On 12/12/07, Bill Wood <william.wood3@xxxxxxxxxxx> wrote:
> On Wed, 2007-12-12 at 11:19 +0000, Andrew Coppin wrote:
> . . .
> > ...and normal programmers care about the Fibonacci numbers because...?
> > Seriously, there are many, many programmers who don't even know what
> > Fibonacci numbers *are*. And even I can't think of a useful purpose for
> > them. (Unless you count Fibonacci codes?)
> Knuth pp. 417-419 discusses Fibonacci trees and Fibonacci search.
> According to Knuth (and who am I to argue with him) Fibonacci search has
> better average case running time than binary search, although worst case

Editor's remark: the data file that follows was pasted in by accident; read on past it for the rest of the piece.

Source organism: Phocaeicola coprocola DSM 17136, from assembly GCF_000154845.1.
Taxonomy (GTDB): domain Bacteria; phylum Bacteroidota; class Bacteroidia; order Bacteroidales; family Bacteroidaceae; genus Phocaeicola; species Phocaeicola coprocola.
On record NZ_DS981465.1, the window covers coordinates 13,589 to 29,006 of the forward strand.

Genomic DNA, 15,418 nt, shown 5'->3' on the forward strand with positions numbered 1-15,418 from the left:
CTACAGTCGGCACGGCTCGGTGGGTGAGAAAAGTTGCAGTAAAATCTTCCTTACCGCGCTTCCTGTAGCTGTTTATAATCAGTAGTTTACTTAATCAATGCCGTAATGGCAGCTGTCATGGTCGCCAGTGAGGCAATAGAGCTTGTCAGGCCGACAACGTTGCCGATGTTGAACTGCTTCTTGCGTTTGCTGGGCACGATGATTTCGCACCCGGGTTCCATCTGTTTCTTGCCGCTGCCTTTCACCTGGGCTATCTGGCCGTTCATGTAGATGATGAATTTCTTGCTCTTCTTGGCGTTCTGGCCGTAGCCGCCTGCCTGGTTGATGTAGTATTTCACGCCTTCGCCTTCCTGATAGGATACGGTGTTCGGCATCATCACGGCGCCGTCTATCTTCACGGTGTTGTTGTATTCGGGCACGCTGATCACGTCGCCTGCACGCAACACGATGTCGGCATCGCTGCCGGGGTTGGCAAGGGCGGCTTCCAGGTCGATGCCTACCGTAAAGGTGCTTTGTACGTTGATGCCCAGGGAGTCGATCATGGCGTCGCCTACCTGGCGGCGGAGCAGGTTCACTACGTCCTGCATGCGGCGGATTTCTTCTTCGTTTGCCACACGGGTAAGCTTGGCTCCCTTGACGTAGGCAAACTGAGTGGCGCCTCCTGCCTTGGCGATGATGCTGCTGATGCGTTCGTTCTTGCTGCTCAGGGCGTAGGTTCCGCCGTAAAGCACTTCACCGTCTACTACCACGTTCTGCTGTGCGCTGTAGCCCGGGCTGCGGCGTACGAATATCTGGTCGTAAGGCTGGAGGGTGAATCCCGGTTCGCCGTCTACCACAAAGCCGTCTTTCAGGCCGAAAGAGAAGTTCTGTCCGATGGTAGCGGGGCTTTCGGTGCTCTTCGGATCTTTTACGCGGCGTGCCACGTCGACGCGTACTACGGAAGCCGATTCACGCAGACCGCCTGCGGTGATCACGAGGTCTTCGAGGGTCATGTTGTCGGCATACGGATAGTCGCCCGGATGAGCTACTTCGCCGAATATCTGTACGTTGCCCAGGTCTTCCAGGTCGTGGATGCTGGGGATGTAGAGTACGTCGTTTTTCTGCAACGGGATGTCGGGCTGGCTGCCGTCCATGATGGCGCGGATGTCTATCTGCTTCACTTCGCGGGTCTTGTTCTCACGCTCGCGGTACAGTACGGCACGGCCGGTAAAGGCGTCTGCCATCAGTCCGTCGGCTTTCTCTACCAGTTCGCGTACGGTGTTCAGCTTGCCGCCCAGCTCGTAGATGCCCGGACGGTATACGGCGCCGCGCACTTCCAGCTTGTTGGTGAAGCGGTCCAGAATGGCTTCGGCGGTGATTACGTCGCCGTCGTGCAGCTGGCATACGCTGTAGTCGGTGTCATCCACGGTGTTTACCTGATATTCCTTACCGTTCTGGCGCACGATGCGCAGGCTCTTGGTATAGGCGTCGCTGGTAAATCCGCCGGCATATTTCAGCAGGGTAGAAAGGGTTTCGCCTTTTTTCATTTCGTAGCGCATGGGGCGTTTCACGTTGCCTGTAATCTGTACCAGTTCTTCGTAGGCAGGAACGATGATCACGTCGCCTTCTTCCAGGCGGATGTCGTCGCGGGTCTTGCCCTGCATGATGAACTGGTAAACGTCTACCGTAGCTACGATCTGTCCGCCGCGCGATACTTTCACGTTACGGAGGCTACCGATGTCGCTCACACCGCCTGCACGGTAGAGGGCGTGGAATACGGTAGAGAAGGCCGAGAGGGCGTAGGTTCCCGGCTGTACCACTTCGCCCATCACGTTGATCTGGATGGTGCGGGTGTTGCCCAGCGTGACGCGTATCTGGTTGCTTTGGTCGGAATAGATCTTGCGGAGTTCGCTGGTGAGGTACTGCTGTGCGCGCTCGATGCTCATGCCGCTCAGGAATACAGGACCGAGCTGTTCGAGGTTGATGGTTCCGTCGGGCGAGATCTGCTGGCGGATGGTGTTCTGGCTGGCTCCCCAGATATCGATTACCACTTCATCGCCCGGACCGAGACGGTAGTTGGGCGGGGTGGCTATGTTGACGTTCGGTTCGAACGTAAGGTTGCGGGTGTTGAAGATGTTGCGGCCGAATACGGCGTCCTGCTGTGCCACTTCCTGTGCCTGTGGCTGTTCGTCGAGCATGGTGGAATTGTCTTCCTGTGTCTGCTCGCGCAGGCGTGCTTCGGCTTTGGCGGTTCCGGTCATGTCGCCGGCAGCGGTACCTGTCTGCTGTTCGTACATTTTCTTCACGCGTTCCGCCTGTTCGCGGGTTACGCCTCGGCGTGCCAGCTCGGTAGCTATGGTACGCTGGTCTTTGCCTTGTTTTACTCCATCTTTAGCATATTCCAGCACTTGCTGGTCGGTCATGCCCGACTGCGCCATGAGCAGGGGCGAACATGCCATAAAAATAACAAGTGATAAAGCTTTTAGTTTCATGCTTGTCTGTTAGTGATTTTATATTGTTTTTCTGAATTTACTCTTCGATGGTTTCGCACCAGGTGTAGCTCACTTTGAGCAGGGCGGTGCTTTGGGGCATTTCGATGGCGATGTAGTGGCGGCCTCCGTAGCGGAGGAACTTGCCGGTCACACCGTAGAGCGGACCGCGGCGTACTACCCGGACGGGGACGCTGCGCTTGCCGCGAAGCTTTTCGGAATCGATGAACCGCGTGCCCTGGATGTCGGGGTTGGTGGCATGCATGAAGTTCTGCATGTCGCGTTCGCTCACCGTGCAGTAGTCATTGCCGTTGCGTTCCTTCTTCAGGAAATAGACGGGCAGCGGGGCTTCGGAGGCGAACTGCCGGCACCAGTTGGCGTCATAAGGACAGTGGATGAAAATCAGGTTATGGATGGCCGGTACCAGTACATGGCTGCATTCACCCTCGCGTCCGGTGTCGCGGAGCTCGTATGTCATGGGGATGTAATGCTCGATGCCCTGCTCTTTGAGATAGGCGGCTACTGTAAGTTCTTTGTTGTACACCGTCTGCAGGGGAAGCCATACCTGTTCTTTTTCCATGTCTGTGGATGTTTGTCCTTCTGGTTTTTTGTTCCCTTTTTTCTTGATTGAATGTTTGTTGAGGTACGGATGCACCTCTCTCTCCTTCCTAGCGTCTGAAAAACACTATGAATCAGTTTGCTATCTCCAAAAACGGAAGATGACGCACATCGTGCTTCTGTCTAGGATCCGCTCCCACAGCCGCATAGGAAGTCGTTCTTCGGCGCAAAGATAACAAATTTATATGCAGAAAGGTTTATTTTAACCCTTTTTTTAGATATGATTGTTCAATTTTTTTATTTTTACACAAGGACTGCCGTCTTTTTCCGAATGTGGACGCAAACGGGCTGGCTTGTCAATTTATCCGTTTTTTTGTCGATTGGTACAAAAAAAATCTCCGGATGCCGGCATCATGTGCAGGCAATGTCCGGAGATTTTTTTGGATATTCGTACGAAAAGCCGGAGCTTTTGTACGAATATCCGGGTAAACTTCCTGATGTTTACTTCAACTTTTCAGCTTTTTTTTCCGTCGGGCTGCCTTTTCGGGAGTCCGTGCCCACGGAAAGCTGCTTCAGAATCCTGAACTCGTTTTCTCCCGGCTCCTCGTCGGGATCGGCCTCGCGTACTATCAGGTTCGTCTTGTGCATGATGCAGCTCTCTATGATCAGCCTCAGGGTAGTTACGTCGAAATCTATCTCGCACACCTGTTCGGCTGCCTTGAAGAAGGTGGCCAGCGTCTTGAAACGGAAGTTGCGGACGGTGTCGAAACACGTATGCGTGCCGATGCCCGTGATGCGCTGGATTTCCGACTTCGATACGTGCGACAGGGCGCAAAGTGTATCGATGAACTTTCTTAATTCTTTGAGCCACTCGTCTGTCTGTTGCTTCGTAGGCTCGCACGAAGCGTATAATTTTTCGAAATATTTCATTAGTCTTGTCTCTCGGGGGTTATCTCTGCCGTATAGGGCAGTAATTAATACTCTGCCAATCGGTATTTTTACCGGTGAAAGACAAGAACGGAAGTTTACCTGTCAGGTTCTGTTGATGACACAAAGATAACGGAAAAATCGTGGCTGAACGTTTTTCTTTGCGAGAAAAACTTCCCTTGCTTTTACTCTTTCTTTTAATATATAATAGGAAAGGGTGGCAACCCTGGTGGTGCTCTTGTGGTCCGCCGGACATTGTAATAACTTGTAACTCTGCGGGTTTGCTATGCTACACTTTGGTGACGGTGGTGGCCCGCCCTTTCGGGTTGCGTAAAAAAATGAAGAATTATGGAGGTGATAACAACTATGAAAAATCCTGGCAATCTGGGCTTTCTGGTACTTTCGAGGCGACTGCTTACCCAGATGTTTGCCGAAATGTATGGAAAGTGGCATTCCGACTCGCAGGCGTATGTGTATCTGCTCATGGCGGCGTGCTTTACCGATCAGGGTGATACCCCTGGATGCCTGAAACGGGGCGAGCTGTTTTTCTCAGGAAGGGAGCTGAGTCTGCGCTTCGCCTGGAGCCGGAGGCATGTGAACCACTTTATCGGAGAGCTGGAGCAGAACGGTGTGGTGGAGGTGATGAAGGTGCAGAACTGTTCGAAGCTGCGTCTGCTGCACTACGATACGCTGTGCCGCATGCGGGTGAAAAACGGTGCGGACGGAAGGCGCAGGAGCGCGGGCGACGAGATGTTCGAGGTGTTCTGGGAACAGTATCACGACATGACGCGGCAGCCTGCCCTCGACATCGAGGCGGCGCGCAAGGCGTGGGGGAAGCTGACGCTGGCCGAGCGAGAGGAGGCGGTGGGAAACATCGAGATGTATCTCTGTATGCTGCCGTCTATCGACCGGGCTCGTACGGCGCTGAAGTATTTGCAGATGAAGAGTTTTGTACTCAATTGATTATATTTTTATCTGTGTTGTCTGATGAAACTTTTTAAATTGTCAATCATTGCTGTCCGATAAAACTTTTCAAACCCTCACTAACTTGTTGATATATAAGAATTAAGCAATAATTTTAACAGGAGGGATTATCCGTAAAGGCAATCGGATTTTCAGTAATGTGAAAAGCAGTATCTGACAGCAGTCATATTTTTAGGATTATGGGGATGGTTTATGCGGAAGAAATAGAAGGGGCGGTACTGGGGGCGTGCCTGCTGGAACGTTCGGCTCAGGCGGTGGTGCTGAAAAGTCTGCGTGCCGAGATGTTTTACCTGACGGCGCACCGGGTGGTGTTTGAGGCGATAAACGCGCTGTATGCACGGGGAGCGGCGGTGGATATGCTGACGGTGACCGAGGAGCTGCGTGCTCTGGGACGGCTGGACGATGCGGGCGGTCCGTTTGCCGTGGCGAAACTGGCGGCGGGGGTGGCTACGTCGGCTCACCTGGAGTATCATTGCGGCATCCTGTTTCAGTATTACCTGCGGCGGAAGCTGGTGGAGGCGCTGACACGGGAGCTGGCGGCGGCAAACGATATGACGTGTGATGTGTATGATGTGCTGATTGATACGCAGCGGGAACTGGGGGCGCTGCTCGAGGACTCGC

> can be slightly slower.
> Cormen et. al. devotes chapter 20 to Fibonacci heaps, which they say
> are of primarily theoretical interest.
Since someone else mentioned these, I feel justified in saying:
fibonacci heaps *are* practical, under certain usage conditions. They
are, however, hard to get right. =]
More importantly for this discussion, however: Fibonacci heaps have
nothing to do with calculating the fibonacci numbers, and you don't
even need to know what the fibonacci sequence is to use fibonacci
heaps. (You discover what it is, if you didn't know, when you do a
complexity analysis of fibonacci heaps, but, that's only useful for
proving how efficient the heaps can be.) Therefore, I don't think one
can successfully argue that fibonacci numbers are important because a
heap has "Fibonacci" the name in its name.
Just a nit, but I thought it worth mentioning. =]
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